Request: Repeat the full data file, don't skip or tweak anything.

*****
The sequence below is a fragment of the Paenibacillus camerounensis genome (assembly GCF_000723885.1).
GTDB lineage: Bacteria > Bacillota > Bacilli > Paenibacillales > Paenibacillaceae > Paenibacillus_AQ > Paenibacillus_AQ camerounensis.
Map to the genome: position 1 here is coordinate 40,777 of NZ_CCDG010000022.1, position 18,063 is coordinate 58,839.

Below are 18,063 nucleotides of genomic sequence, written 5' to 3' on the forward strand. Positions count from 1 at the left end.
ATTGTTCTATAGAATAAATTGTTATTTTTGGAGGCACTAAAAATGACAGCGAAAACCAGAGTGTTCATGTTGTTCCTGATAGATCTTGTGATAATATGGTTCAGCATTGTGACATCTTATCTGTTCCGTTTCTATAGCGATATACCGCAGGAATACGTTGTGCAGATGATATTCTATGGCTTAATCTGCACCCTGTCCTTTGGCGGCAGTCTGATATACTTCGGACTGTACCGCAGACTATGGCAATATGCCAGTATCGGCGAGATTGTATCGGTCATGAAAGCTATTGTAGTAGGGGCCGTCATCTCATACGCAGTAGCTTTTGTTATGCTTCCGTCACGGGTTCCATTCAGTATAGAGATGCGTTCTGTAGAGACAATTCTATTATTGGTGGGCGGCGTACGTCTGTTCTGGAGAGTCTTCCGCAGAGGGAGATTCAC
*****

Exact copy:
The sequence below is a fragment of the Paenibacillus camerounensis genome (assembly GCF_000723885.1).
GTDB lineage: Bacteria > Bacillota > Bacilli > Paenibacillales > Paenibacillaceae > Paenibacillus_AQ > Paenibacillus_AQ camerounensis.
Map to the genome: position 1 here is coordinate 40,777 of NZ_CCDG010000022.1, position 18,063 is coordinate 58,839.

Below are 18,063 nucleotides of genomic sequence, written 5' to 3' on the forward strand. Positions count from 1 at the left end.
ATTGTTCTATAGAATAAATTGTTATTTTTGGAGGCACTAAAAATGACAGCGAAAACCAGAGTGTTCATGTTGTTCCTGATAGATCTTGTGATAATATGGTTCAGCATTGTGACATCTTATCTGTTCCGTTTCTATAGCGATATACCGCAGGAATACGTTGTGCAGATGATATTCTATGGCTTAATCTGCACCCTGTCCTTTGGCGGCAGTCTGATATACTTCGGACTGTACCGCAGACTATGGCAATATGCCAGTATCGGCGAGATTGTATCGGTCATGAAAGCTATTGTAGTAGGGGCCGTCATCTCATACGCAGTAGCTTTTGTTATGCTTCCGTCACGGGTTCCATTCAGTATAGAGATGCGTTCTGTAGAGACAATTCTATTATTGGTGGGCGGCGTACGTCTGTTCTGGAGAGTCTTCCGCAGAGGGAGATTCAC